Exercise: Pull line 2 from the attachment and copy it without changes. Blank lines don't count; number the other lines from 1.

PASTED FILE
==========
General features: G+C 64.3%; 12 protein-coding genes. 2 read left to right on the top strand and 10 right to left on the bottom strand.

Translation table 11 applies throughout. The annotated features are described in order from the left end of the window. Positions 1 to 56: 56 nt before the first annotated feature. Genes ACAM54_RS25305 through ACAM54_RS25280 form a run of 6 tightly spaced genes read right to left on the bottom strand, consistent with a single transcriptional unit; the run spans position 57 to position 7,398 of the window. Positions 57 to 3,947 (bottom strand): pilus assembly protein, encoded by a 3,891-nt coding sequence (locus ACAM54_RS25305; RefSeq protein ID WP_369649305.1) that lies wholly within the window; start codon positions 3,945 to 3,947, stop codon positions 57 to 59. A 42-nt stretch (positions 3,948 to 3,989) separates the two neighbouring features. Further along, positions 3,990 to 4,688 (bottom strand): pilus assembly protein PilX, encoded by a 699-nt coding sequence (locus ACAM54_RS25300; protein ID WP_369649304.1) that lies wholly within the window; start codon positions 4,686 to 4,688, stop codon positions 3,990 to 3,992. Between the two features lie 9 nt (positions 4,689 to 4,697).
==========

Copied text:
Translation table 11 applies throughout. The annotated features are described in order from the left end of the window. Positions 1 to 56: 56 nt before the first annotated feature. Genes ACAM54_RS25305 through ACAM54_RS25280 form a run of 6 tightly spaced genes read right to left on the bottom strand, consistent with a single transcriptional unit; the run spans position 57 to position 7,398 of the window. Positions 57 to 3,947 (bottom strand): pilus assembly protein, encoded by a 3,891-nt coding sequence (locus ACAM54_RS25305; RefSeq protein ID WP_369649305.1) that lies wholly within the window; start codon positions 3,945 to 3,947, stop codon positions 57 to 59. A 42-nt stretch (positions 3,948 to 3,989) separates the two neighbouring features. Further along, positions 3,990 to 4,688 (bottom strand): pilus assembly protein PilX, encoded by a 699-nt coding sequence (locus ACAM54_RS25300; protein ID WP_369649304.1) that lies wholly within the window; start codon positions 4,686 to 4,688, stop codon positions 3,990 to 3,992. Between the two features lie 9 nt (positions 4,689 to 4,697).